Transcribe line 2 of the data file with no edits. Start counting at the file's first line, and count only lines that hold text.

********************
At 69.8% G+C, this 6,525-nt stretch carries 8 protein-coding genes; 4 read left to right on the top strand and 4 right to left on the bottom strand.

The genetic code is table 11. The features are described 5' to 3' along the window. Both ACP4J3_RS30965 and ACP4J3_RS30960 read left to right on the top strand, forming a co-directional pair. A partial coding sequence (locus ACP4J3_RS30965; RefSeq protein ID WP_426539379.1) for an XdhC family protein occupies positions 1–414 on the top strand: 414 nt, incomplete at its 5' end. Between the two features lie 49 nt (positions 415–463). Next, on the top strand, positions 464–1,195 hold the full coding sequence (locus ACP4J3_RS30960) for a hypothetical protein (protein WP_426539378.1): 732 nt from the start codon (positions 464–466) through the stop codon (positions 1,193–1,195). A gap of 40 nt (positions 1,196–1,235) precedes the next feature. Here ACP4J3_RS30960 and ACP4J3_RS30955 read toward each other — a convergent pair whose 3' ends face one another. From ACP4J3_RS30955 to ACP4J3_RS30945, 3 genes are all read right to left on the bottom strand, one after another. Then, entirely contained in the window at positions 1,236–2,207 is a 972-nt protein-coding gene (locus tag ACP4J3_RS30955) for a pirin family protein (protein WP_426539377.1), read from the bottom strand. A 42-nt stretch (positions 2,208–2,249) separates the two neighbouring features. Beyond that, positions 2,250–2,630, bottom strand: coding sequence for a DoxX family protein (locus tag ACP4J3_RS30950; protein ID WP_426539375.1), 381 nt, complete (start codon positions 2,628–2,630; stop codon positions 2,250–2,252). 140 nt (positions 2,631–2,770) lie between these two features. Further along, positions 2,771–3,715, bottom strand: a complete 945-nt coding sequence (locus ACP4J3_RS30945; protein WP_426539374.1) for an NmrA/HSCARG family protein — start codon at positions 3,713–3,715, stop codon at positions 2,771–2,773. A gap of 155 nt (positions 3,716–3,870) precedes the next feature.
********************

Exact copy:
The genetic code is table 11. The features are described 5' to 3' along the window. Both ACP4J3_RS30965 and ACP4J3_RS30960 read left to right on the top strand, forming a co-directional pair. A partial coding sequence (locus ACP4J3_RS30965; RefSeq protein ID WP_426539379.1) for an XdhC family protein occupies positions 1–414 on the top strand: 414 nt, incomplete at its 5' end. Between the two features lie 49 nt (positions 415–463). Next, on the top strand, positions 464–1,195 hold the full coding sequence (locus ACP4J3_RS30960) for a hypothetical protein (protein WP_426539378.1): 732 nt from the start codon (positions 464–466) through the stop codon (positions 1,193–1,195). A gap of 40 nt (positions 1,196–1,235) precedes the next feature. Here ACP4J3_RS30960 and ACP4J3_RS30955 read toward each other — a convergent pair whose 3' ends face one another. From ACP4J3_RS30955 to ACP4J3_RS30945, 3 genes are all read right to left on the bottom strand, one after another. Then, entirely contained in the window at positions 1,236–2,207 is a 972-nt protein-coding gene (locus tag ACP4J3_RS30955) for a pirin family protein (protein WP_426539377.1), read from the bottom strand. A 42-nt stretch (positions 2,208–2,249) separates the two neighbouring features. Beyond that, positions 2,250–2,630, bottom strand: coding sequence for a DoxX family protein (locus tag ACP4J3_RS30950; protein ID WP_426539375.1), 381 nt, complete (start codon positions 2,628–2,630; stop codon positions 2,250–2,252). 140 nt (positions 2,631–2,770) lie between these two features. Further along, positions 2,771–3,715, bottom strand: a complete 945-nt coding sequence (locus ACP4J3_RS30945; protein WP_426539374.1) for an NmrA/HSCARG family protein — start codon at positions 3,713–3,715, stop codon at positions 2,771–2,773. A gap of 155 nt (positions 3,716–3,870) precedes the next feature.